Careers Australia has been placed into voluntary administration after being denied access to a new government-backed vocational education scheme.
One of Australia’s largest vocational education facilities, the service has been majorly downsized after finding itself unable to meet payroll and operational costs, meaning that 1,000 employees have been stood down without pay as well and classes have been cancelled. The cancellation of Careers Australia services will affect up to 15,000 students across the country.
The move was confirmed in a letter sent to employees on Thursday.
“We do not currently have sufficient funds available to meet payroll and other costs which would allow us to continue trading the Group on a ‘business as usual’ basis,” the letter read.
“Accordingly, we hereby confirm you are stood down effective 25 May 2017 whilst we undertake an urgent assessment of the Group.”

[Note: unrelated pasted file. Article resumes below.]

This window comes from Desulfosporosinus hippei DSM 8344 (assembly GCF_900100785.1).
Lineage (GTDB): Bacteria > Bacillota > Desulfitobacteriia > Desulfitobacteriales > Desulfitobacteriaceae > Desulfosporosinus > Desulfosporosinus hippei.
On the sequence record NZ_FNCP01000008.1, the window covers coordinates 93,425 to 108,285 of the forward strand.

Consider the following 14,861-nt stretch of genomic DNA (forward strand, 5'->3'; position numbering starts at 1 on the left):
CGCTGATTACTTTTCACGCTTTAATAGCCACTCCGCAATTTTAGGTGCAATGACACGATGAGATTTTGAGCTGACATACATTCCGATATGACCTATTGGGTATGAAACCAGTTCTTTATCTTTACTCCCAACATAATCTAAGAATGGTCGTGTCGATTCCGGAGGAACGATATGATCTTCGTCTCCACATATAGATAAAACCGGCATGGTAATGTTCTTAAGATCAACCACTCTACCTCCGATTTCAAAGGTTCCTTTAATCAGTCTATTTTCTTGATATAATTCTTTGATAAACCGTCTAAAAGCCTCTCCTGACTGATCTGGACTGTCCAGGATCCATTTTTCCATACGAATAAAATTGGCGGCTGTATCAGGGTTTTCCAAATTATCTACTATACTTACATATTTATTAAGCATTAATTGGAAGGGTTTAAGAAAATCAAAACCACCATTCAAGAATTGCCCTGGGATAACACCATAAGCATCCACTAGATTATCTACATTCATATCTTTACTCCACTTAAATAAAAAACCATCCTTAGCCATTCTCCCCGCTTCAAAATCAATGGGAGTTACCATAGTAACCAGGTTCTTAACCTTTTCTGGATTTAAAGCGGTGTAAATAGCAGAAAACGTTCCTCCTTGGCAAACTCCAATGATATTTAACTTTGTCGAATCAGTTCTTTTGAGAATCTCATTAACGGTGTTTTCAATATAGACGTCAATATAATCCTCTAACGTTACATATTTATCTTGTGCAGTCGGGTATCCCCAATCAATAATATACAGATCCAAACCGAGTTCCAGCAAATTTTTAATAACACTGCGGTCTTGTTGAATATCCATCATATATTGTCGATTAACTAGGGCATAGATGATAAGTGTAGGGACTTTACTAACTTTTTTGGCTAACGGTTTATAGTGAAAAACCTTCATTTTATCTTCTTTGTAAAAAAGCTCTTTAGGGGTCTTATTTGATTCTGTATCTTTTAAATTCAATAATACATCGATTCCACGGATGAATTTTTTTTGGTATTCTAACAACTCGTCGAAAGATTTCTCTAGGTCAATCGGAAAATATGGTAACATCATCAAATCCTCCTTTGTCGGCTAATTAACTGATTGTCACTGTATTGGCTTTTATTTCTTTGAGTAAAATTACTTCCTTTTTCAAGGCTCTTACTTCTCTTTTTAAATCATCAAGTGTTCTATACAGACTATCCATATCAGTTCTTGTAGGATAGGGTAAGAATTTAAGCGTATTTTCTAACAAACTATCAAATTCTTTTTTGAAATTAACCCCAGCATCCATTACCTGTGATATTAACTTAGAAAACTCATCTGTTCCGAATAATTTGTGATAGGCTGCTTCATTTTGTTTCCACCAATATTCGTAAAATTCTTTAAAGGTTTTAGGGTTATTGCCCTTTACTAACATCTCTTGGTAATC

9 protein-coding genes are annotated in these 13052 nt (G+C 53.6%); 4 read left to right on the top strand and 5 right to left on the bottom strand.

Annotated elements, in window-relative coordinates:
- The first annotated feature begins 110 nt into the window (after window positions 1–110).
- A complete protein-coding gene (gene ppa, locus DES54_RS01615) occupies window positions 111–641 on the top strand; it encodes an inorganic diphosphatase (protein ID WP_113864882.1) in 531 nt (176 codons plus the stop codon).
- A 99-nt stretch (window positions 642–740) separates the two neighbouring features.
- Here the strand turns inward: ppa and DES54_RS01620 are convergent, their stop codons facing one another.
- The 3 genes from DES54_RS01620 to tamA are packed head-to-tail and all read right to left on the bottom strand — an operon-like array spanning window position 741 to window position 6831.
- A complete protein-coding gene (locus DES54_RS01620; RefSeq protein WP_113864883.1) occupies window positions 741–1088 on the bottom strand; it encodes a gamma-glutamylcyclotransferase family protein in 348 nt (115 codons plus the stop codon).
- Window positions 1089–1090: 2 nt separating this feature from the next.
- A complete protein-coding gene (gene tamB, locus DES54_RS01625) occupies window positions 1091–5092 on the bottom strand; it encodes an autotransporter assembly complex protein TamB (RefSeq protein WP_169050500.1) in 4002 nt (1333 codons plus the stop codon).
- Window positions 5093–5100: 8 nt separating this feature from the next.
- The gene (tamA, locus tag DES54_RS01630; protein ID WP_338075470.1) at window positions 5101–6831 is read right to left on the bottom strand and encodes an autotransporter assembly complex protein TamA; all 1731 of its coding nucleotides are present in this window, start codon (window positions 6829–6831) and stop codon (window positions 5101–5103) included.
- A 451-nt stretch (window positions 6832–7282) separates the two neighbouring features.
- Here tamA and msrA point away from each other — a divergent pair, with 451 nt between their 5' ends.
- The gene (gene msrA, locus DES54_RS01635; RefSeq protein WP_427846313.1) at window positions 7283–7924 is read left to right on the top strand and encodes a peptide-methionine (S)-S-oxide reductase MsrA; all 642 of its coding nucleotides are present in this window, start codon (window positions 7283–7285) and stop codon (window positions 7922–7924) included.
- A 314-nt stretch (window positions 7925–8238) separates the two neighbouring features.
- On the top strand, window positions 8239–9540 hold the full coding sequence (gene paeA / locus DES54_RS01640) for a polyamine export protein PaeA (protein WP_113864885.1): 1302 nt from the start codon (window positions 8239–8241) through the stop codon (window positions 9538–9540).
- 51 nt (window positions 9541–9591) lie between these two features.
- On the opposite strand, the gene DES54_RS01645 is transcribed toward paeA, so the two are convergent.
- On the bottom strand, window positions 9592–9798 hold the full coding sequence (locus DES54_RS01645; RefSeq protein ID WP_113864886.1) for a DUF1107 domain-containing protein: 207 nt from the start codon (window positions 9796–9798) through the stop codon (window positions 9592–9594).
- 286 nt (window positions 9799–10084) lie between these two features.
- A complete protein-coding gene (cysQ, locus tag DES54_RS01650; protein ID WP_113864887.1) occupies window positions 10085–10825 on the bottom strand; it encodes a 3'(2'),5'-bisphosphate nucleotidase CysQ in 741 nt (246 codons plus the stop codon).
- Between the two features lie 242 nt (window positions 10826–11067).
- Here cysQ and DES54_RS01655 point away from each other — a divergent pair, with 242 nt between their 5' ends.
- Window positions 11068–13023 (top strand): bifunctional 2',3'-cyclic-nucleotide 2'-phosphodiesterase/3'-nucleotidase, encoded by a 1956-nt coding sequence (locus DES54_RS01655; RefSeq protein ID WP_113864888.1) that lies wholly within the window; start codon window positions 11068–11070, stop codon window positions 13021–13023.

Careers Australia was denied access to the new VET scheme proposed by the Federal Government on account of a poor track record, including previous financial instability and a poor student outcomes record, with only 14% of the 30,000 students who enrolled in 2015 completing their courses.
The move has been met with anger from Careers Australia staff, with a public company statement laying the blame at the feet of the government and its drastic changes to the education sector.
“Regrettably, due to a number of changes in the education sector, we have had to appoint voluntary administrators,” it said.
“We are very disappointed that the business has had to make this decision, particularly for the 1,000 staff and 15,000 students affected.”
However, other anonymous CA staff have hit out at the senior management of the agency for hiding problems from lower-level staff and giving them no warning of any impending layoffs.
“I’m angry for the staff who have worked so hard, but especially for the students who don’t know what’s going to happen to them. It was awful having to tell them the news today,” said one staff member.
“We were told it was business as usual at every meeting before this. That’s been the company line. [But] we’ve been misled. Somebody knew this was coming and they didn’t give us any warning.”